Employment News

Can an Employee Be Terminated for Refusing A COVID-19 Vaccine?

Jan 05, 2021

Since the Pfizer and Moderna COVID-19 vaccinations have begun distribution across the U.S., employees and employers have been anticipating guidance from the U.S. Equal Employment Opportunity Commission (EEOC) on whether employers can require employees to be vaccinated. Based on the EEOC Guidance issued on December 16, 2020, an employee could be barred from the workplace, and possibly terminated, for refusing a COVID-19 vaccine once they are available. However, there are a few exemptions, and employers must first assess whether there are employee rights that apply.

Under the Americans with Disabilities Act (ADA) and Minnesota Human Rights Act (MHRA) employees may be exempt if they cannot receive the vaccination due to medical reasons. In this case, employers must provide reasonable accommodations unless it amounts to undue hardship (significant difficulty or expense). Reasonable accommodations could comprise of allowing the employee to work or continue to work remotely. If no reasonable accommodation exists and the employee poses a possible threat to themselves or others, then the employer may exclude the employee from the workplace. However, the employer cannot automatically terminate the employee because there may be applicable rights available to the employee under equal employment opportunity (EEO) laws or other federal, state, and local legal authorities.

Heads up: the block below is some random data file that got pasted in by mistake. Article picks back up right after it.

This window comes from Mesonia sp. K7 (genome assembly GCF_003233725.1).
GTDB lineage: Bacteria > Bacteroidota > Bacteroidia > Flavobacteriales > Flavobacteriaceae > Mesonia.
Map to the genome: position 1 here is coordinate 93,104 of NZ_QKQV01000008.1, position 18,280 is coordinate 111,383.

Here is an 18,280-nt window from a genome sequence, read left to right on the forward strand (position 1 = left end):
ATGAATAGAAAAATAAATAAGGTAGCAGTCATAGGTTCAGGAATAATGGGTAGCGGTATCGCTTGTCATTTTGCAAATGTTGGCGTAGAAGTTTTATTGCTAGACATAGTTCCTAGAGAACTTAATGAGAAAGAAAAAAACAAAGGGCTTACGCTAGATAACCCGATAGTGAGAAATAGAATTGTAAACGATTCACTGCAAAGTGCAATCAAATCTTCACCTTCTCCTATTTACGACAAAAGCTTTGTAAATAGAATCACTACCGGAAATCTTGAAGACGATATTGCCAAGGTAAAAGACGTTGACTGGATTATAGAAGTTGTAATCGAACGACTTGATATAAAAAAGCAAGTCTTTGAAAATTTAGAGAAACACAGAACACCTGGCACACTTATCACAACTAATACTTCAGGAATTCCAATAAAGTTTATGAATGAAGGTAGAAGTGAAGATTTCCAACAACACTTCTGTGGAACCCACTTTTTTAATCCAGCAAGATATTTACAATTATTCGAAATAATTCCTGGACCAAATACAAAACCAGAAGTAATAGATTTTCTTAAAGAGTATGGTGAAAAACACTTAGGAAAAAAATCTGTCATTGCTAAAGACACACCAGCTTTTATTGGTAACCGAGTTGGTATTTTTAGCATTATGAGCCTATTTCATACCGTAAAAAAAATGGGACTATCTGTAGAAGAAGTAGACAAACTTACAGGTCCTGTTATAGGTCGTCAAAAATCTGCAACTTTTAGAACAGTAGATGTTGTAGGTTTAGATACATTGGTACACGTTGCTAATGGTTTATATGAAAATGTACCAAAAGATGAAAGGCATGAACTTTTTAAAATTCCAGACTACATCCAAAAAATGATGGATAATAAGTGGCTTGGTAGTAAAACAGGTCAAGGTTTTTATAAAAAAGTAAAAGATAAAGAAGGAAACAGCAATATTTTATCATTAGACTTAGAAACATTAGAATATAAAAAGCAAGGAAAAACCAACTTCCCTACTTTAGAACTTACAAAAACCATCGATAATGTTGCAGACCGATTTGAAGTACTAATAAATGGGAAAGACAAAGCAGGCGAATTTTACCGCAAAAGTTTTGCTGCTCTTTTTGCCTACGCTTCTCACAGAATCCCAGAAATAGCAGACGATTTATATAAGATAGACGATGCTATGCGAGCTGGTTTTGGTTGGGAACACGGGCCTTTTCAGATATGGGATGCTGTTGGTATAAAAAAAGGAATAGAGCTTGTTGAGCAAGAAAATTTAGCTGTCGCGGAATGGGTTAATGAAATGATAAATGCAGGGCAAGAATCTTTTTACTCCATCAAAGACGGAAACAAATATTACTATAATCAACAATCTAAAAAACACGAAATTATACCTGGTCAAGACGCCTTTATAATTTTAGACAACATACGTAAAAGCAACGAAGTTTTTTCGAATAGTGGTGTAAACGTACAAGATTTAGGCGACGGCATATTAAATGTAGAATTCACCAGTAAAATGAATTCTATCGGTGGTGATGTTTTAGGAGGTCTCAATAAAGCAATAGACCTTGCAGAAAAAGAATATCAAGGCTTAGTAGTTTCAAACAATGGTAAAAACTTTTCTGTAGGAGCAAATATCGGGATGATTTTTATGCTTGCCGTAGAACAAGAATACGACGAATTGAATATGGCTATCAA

Under Title VII of the Civil Rights Act of 1964 and MHRA, employees who hold a sincerely held religious belief that taking the vaccine would violate may also be exempt. In this case, employers must again provide a reasonable accommodation for the sincerely held religious belief unless it poses undue hardship. Again, if no reasonable accommodation exists and the employee poses a direct safety threat to themselves or other employees then an employer may exclude the employee from the workplace. Like the ADA and MHRA exception, the employer cannot automatically terminate the employee, instead the employer must determine whether there are any applicable rights under EEO or other laws.

As employment issues surrounding the COVID-19 pandemic continue to arise, we will stay up to date on any changes in the laws and regulations effecting employees.

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The Minnesota employment lawyers of Baillon Thome Jozwiak & Wanta LLP are committed to protecting the rights of all Minnesota employees. If you have questions about your coronavirus employment rights, contact us for a free initial consultation.


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